According to a recent University of California study, professional elite athletes need a minimum of 7 hours of sleep per night. If they can get more, even better. Now you may not be putting your body through the same demands as a pro athlete, but when you are going through rehab, your body needs similar time to recover and heal. According to a 2015 recommendation by the American Academy of Sleep Medicine and Sleep Research Society, “the average person needs to get at least 7 hours of rest every night. There are individual differences in daily sleep needs, however, so you may need eight hours or nine-plus hours to feel rested and alert throughout the day.”

Maintain a regular bedtime and wake-up time.

Our bodies like regularity and will anticipate sleep with a regular sleep schedule. As a reminder, set a daily alarm on your phone to go off 30 minutes before you want to start your wind-down routine.

Implement a wind-down routine.

A 20- to 30-minute wind-down helps you transition to sleep. Reading is great – a real book, not an iPad or phone that emits blue frequencies of light, which can negatively impact sleep. For athletes, I recommend stretching or yoga. Many individuals don’t have a routine and they’ll jump into bed and have a racing mind – and difficulty falling asleep as a result.

Evaluate your sleep environment.

To maximize your sleep time and to achieve the deepest sleep cycles possible, make your room like a cave. It needs to be very dark, quiet and cool as well as comfortable. For darkness, try blackout curtains. Some people prefer eye masks. For quiet, use earbuds or earplugs. For cool, set your temperature at 60 to 67 degrees.

Reduce your intake of alcohol and caffeine.

Drinking alcohol or caffeine at nighttime can negatively impact sleep. Alcohol fragments sleep, particularly in the early morning hours. Caffeine has a half-life of about six hours, so it’s best to cut out caffeine in the late afternoon and evening.

Take power naps.

Power naps are great but keep them short. We recommend naptimes of 20 minutes. Any longer and you will you to go into deeper stages of sleep. When you wake up, you may experience sleep inertia, where you feel more sluggish and worn down. For athletes, we recommend pre-game naps. Naps can give you a temporary improvement in alertness and performance for a few hours. Naps are not a replacement for consolidated and healthy sleep at nighttime. Obviously, if you’re having difficulty with your sleep, you should eliminate naps.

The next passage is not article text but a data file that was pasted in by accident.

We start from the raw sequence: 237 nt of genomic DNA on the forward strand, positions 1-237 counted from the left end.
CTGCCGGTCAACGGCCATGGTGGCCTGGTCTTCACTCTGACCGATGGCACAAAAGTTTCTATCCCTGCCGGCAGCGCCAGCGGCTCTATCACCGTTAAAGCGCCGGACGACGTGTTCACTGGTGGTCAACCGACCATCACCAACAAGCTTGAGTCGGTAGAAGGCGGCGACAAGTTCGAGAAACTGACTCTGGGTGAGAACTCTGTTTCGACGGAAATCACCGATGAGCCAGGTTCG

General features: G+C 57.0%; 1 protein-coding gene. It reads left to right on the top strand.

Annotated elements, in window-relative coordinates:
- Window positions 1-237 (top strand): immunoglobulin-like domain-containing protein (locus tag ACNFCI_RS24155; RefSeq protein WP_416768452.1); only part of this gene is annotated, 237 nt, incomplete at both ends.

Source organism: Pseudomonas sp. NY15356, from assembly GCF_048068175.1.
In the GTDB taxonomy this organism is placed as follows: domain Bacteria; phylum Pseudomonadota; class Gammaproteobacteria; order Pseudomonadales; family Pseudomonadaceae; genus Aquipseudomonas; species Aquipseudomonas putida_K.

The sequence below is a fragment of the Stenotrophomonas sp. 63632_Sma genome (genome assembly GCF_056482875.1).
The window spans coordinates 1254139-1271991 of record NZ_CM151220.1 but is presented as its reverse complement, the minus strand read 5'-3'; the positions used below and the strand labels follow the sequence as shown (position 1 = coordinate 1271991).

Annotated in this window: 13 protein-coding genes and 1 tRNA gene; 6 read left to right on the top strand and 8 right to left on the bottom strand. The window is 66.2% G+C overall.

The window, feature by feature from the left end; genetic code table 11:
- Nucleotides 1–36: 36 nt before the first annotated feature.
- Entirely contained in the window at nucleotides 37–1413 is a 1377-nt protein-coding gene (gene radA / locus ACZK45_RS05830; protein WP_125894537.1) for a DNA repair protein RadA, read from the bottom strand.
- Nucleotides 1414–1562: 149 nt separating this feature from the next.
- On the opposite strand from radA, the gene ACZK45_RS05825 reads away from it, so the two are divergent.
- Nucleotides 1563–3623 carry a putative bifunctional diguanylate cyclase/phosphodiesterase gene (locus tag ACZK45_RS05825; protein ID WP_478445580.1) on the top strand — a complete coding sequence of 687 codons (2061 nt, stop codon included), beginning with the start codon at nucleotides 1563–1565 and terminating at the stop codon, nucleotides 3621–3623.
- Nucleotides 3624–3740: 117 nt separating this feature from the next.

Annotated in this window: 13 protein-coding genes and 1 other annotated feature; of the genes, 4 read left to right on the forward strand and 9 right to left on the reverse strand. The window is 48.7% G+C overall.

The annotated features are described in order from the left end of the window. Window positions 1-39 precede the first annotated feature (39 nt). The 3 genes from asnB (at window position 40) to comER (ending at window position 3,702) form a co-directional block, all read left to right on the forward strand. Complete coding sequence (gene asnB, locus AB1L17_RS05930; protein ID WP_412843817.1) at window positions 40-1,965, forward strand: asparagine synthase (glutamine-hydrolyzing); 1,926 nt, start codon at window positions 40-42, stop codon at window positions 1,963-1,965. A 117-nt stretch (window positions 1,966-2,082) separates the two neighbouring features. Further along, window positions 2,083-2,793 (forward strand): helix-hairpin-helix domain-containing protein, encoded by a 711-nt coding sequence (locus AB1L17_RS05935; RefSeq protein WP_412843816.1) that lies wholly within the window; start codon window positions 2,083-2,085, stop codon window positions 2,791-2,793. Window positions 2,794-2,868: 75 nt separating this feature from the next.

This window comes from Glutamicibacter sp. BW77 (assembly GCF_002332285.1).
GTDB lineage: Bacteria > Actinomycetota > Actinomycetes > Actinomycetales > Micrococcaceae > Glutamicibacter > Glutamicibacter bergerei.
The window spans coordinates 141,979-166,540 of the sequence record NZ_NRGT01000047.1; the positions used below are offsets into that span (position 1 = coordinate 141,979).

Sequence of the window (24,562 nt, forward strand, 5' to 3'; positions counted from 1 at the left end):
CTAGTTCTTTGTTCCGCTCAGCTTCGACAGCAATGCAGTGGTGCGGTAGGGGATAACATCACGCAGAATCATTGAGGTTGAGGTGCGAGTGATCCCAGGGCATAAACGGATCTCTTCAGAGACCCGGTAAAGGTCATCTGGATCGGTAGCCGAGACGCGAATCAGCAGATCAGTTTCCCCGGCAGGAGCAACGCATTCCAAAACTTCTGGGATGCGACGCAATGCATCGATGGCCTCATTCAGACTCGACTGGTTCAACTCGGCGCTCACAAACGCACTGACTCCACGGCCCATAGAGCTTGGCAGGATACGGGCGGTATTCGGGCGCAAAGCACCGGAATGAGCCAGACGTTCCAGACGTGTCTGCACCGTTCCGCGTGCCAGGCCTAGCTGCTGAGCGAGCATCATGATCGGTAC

SUPPLEMENTATION

Although supplements cannot match the variety of nutrients you get from real foods, to perform at your very best, nutritional experts agree that you need a basic set of vitamin and mineral supplements to support your overall health.

 

Studies show the typical American adult is prone to many nutritional deficiencies, generally due to poor quality of diet, and therefore does not receive an adequate amount of nutrients to fight a variety of diseases. These range from chronic inflammation, gastrointestinal disorders, arthritis, memory disorders and depression/anxiety.

According to Dr. Mark Hyman, M.D., director of Functional Medicine at the Cleveland Clinic, “we no longer eat foods that contain the nutrient levels required for optimal health for many reasons. Crops are raised in soil where nutrients have been depleted. Plants are treated with pesticides and other chemicals, so they no longer have to fight to live, which further diminishes their nutrient levels and phytonutrient content. Animals are raised in pens or giant feedlots eating food they weren’t designed to eat instead of roaming free, eating the nutrient-rich wild grains and grasses they once consumed.” Combine these factors with our current environment of high stress, lack of sleep and inconsistent exercise, and the result is a society of overly taxed bodily systems in serious need of assistance. The warning signs are there, but we are often too busy to notice that our health is failing until a system is already in crisis.

 

The biggest question we get asked is, “Are all supplements the same”? The quick answer is no. Almost all supplements claim they are high-quality, based on science and clinically tested. This may be true, but if you research carefully, you will find very few supplements that undergo regular, multiple, third-party testing and grading by independent consumer laboratories such as NSF.

 

Most consumers do not realize that the FDA regulates and approves the formulation of nutritional supplements only, NOT the production or authenticity of the actual final supplements themselves. In other words, they approve the recipes, not the finished product. This means a company can get an FDA approval on a formulation, then produce it with cheaper or inferior ingredients from countries like India or China. What is listed on the label is not guaranteed to be in the product. Low-quality supplements that are not “pharmaceutical grade” are often contaminated with fillers, preservatives and chemicals that can compromise your health.